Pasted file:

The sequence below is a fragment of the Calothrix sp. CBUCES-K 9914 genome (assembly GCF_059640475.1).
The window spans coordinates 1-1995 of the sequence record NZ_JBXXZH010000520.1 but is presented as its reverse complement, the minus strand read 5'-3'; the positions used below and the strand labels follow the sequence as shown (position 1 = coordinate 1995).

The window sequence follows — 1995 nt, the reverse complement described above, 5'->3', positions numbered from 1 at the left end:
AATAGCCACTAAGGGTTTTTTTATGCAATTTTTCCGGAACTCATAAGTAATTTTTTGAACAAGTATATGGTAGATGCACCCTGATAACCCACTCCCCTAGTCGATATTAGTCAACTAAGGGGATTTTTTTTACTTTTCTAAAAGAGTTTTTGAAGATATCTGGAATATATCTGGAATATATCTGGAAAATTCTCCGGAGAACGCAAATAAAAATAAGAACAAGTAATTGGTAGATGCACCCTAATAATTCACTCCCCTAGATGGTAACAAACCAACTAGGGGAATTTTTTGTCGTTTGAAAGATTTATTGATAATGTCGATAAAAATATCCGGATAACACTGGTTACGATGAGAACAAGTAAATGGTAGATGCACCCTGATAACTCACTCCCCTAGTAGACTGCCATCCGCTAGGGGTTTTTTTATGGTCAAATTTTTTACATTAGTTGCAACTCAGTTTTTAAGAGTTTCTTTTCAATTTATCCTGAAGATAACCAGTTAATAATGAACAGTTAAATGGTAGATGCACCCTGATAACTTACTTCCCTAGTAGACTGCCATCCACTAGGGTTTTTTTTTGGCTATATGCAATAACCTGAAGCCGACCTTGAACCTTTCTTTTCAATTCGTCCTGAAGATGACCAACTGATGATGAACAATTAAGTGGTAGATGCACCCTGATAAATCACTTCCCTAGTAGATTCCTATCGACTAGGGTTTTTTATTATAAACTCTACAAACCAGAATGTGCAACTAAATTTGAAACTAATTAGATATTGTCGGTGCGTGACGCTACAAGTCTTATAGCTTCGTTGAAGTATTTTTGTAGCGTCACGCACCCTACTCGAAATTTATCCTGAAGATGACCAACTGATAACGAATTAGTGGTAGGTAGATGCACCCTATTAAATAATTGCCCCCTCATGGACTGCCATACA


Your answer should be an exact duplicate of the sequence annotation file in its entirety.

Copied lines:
The sequence below is a fragment of the Calothrix sp. CBUCES-K 9914 genome (assembly GCF_059640475.1).
The window spans coordinates 1-1995 of the sequence record NZ_JBXXZH010000520.1 but is presented as its reverse complement, the minus strand read 5'-3'; the positions used below and the strand labels follow the sequence as shown (position 1 = coordinate 1995).

The window sequence follows — 1995 nt, the reverse complement described above, 5'->3', positions numbered from 1 at the left end:
AATAGCCACTAAGGGTTTTTTTATGCAATTTTTCCGGAACTCATAAGTAATTTTTTGAACAAGTATATGGTAGATGCACCCTGATAACCCACTCCCCTAGTCGATATTAGTCAACTAAGGGGATTTTTTTTACTTTTCTAAAAGAGTTTTTGAAGATATCTGGAATATATCTGGAATATATCTGGAAAATTCTCCGGAGAACGCAAATAAAAATAAGAACAAGTAATTGGTAGATGCACCCTAATAATTCACTCCCCTAGATGGTAACAAACCAACTAGGGGAATTTTTTGTCGTTTGAAAGATTTATTGATAATGTCGATAAAAATATCCGGATAACACTGGTTACGATGAGAACAAGTAAATGGTAGATGCACCCTGATAACTCACTCCCCTAGTAGACTGCCATCCGCTAGGGGTTTTTTTATGGTCAAATTTTTTACATTAGTTGCAACTCAGTTTTTAAGAGTTTCTTTTCAATTTATCCTGAAGATAACCAGTTAATAATGAACAGTTAAATGGTAGATGCACCCTGATAACTTACTTCCCTAGTAGACTGCCATCCACTAGGGTTTTTTTTTGGCTATATGCAATAACCTGAAGCCGACCTTGAACCTTTCTTTTCAATTCGTCCTGAAGATGACCAACTGATGATGAACAATTAAGTGGTAGATGCACCCTGATAAATCACTTCCCTAGTAGATTCCTATCGACTAGGGTTTTTTATTATAAACTCTACAAACCAGAATGTGCAACTAAATTTGAAACTAATTAGATATTGTCGGTGCGTGACGCTACAAGTCTTATAGCTTCGTTGAAGTATTTTTGTAGCGTCACGCACCCTACTCGAAATTTATCCTGAAGATGACCAACTGATAACGAATTAGTGGTAGGTAGATGCACCCTATTAAATAATTGCCCCCTCATGGACTGCCATACA